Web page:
Sunday, January 30, 2005

Girl dies of bird flu, 11th victim this year

A 13-year-old girl died of bird flu in a Ho Chi Minh City hospital Saturday, the 11th victim this month to die from the disease. A man died of the same disease in Hanoi on Thursday. The girl and her mother, who died Jan. 21, had eaten an infected duck in an area where several chickens had died of the disease. Bird flu has now spread to 28 of Vietnam's 64 cities and provinces. More than 828,000 poultry have been culled since the start of the year in efforts to stop the disease. Vietnamese, Thai, UN FAO and WHO officials met in Hanoi Friday to discuss the crisis. (Agence France Presse, Jan. 29).

Vietnam plans to raise $666 million via government bonds

Vietnam’s Ministry of Finance plans to raise $666 million by issuing five and ten-year government bonds in both Vietnamese dong and US dollars from Feb. 10-Dec. 15 this year, in order to finance key infrastructure projects. $636 million of this amount is to be in dong, and the remaining $30 million in US dollars. This is the third government bond issuance since 2003, part of Vietnam's plan to raise $ 4 billion for major infrastructure projects until 2010. (Vietnam Economic Times Jan 28 p3, Young People Jan 28 p2, Vietnam & World Economics Jan 28 p1, VNS Jan 20 p15, Vietnam News Briefs, Jan. 28).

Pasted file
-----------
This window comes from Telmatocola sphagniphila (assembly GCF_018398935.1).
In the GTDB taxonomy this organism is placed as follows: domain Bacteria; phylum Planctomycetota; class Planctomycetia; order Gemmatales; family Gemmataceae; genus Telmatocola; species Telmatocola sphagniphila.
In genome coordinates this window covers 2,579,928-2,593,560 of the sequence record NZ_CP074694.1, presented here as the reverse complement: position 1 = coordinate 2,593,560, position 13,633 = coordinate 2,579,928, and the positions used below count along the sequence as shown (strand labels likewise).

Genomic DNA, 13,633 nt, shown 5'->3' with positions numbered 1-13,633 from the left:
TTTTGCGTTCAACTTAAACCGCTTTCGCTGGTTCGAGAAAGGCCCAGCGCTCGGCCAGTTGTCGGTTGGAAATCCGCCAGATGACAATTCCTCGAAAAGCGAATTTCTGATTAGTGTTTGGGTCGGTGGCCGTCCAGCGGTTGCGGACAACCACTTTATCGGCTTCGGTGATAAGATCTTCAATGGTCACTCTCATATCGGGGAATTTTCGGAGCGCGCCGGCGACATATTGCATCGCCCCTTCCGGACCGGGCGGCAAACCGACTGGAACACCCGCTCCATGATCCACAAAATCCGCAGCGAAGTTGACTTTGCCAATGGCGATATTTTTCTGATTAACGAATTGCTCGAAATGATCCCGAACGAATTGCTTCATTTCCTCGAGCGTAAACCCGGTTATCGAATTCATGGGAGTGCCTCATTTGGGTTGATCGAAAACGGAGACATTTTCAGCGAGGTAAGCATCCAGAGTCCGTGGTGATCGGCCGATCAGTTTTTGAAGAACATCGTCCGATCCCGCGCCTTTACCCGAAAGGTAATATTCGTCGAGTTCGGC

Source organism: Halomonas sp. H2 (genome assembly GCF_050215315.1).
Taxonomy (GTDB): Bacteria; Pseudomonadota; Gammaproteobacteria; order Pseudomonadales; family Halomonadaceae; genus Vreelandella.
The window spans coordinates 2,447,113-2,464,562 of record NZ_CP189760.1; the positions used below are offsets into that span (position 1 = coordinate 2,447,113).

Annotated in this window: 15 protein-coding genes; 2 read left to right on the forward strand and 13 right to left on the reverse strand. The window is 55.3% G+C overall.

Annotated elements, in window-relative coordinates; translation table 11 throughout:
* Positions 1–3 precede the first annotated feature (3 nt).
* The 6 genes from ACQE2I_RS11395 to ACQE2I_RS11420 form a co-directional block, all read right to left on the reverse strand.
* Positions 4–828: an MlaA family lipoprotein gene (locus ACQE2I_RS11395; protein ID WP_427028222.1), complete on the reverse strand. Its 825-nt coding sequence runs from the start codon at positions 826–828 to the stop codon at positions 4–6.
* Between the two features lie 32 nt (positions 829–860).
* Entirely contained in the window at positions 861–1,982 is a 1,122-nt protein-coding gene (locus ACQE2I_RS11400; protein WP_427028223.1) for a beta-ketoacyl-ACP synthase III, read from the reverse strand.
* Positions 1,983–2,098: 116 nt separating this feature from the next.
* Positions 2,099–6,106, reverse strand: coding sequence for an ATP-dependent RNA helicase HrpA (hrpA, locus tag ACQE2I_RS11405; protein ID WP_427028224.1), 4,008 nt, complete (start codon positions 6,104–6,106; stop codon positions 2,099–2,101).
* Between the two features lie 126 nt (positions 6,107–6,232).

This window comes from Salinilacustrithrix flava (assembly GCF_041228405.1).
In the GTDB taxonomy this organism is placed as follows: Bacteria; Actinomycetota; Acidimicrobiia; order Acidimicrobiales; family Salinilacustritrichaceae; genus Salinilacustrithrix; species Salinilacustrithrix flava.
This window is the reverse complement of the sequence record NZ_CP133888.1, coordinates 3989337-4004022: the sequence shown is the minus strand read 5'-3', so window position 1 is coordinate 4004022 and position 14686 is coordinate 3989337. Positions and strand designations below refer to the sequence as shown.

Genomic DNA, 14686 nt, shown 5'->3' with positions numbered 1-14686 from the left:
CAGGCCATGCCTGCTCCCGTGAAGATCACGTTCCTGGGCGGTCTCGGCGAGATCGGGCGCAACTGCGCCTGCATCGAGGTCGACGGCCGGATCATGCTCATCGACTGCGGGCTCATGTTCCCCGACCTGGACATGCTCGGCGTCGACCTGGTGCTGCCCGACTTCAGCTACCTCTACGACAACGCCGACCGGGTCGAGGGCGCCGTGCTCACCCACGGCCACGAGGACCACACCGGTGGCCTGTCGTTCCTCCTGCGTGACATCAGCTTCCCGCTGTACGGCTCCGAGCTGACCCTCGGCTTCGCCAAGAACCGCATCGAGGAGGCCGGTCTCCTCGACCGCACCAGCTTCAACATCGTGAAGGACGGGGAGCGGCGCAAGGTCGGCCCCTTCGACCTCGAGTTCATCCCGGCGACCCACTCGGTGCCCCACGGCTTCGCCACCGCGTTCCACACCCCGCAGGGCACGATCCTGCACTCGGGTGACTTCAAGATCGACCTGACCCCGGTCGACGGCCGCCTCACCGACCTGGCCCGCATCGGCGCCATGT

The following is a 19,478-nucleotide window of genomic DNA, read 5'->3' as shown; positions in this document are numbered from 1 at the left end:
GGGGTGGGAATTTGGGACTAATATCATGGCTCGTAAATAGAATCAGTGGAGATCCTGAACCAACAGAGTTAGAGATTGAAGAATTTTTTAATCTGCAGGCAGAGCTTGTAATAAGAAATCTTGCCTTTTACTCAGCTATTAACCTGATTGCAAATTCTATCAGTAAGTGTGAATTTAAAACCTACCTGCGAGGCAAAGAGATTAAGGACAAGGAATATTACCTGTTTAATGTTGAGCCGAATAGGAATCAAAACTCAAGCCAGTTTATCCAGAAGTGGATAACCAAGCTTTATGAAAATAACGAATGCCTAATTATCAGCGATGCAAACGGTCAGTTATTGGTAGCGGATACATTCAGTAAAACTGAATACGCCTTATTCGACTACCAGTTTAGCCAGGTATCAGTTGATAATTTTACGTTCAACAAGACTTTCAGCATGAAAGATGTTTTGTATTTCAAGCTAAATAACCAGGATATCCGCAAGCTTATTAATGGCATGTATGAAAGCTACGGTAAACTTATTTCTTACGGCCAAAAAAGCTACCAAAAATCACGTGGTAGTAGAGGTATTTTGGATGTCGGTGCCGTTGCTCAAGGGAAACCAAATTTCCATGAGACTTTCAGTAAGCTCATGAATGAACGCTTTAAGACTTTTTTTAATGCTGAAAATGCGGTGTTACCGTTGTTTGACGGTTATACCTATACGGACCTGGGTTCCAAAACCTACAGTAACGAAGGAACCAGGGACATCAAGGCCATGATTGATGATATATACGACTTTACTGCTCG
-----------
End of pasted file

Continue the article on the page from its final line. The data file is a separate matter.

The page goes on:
Swiss aid to vocational centers

Switzerland pledged an additional $1.05 million to upgrade vocational centers in Vietnam, in an agreement signed in Hanoi Jan. 26, between Mirjam Schreiber, Director of Swiss contact's Central Office Program, and Tran Phi Tuoc, acting Director of the Ministry of Labor, Invalids and Social Affairs ' International Co-operation Department. Switzerland has funded $5.2 million for Vietnam’s vocational training cetners over the last ten years, benefiting about 100,000 workers. (Youth Jan 28 p10, Labor & Society Jan 27 p2, VNS Jan 27 p2; Vietnam News Briefs Jan. 28).